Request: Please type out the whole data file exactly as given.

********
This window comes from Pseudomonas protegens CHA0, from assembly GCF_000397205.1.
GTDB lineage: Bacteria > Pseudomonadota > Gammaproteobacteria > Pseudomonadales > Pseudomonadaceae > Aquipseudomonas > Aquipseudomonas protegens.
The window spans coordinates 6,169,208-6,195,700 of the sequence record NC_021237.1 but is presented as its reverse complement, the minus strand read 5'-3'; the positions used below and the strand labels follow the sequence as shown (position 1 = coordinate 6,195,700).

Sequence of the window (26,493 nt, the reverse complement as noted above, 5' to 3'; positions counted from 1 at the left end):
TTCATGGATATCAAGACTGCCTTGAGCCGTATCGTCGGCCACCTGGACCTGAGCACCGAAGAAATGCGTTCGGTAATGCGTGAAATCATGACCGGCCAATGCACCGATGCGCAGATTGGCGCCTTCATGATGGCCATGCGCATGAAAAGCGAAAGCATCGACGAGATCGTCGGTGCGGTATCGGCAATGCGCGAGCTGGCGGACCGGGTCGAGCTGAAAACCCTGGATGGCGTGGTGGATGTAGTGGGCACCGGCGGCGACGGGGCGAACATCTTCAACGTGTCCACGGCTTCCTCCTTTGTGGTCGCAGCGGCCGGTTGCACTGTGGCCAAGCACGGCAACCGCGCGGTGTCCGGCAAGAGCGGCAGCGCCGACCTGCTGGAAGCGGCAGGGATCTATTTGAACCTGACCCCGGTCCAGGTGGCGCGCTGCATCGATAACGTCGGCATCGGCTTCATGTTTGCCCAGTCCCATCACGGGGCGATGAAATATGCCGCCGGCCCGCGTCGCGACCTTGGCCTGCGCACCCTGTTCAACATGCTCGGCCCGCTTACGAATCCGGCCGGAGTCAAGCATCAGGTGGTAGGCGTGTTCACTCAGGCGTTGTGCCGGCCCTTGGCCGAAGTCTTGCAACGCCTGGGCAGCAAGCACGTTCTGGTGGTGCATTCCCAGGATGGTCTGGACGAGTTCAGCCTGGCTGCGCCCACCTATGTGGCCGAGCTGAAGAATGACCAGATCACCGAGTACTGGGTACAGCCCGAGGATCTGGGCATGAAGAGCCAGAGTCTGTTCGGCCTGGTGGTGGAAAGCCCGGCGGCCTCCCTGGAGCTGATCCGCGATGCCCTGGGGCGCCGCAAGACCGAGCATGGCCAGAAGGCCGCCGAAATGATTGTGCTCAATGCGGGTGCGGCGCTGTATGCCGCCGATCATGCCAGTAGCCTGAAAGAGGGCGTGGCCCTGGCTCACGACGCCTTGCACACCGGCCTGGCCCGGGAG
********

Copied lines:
This window comes from Pseudomonas protegens CHA0, from assembly GCF_000397205.1.
GTDB lineage: Bacteria > Pseudomonadota > Gammaproteobacteria > Pseudomonadales > Pseudomonadaceae > Aquipseudomonas > Aquipseudomonas protegens.
The window spans coordinates 6,169,208-6,195,700 of the sequence record NC_021237.1 but is presented as its reverse complement, the minus strand read 5'-3'; the positions used below and the strand labels follow the sequence as shown (position 1 = coordinate 6,195,700).

Sequence of the window (26,493 nt, the reverse complement as noted above, 5' to 3'; positions counted from 1 at the left end):
TTCATGGATATCAAGACTGCCTTGAGCCGTATCGTCGGCCACCTGGACCTGAGCACCGAAGAAATGCGTTCGGTAATGCGTGAAATCATGACCGGCCAATGCACCGATGCGCAGATTGGCGCCTTCATGATGGCCATGCGCATGAAAAGCGAAAGCATCGACGAGATCGTCGGTGCGGTATCGGCAATGCGCGAGCTGGCGGACCGGGTCGAGCTGAAAACCCTGGATGGCGTGGTGGATGTAGTGGGCACCGGCGGCGACGGGGCGAACATCTTCAACGTGTCCACGGCTTCCTCCTTTGTGGTCGCAGCGGCCGGTTGCACTGTGGCCAAGCACGGCAACCGCGCGGTGTCCGGCAAGAGCGGCAGCGCCGACCTGCTGGAAGCGGCAGGGATCTATTTGAACCTGACCCCGGTCCAGGTGGCGCGCTGCATCGATAACGTCGGCATCGGCTTCATGTTTGCCCAGTCCCATCACGGGGCGATGAAATATGCCGCCGGCCCGCGTCGCGACCTTGGCCTGCGCACCCTGTTCAACATGCTCGGCCCGCTTACGAATCCGGCCGGAGTCAAGCATCAGGTGGTAGGCGTGTTCACTCAGGCGTTGTGCCGGCCCTTGGCCGAAGTCTTGCAACGCCTGGGCAGCAAGCACGTTCTGGTGGTGCATTCCCAGGATGGTCTGGACGAGTTCAGCCTGGCTGCGCCCACCTATGTGGCCGAGCTGAAGAATGACCAGATCACCGAGTACTGGGTACAGCCCGAGGATCTGGGCATGAAGAGCCAGAGTCTGTTCGGCCTGGTGGTGGAAAGCCCGGCGGCCTCCCTGGAGCTGATCCGCGATGCCCTGGGGCGCCGCAAGACCGAGCATGGCCAGAAGGCCGCCGAAATGATTGTGCTCAATGCGGGTGCGGCGCTGTATGCCGCCGATCATGCCAGTAGCCTGAAAGAGGGCGTGGCCCTGGCTCACGACGCCTTGCACACCGGCCTGGCCCGGGAG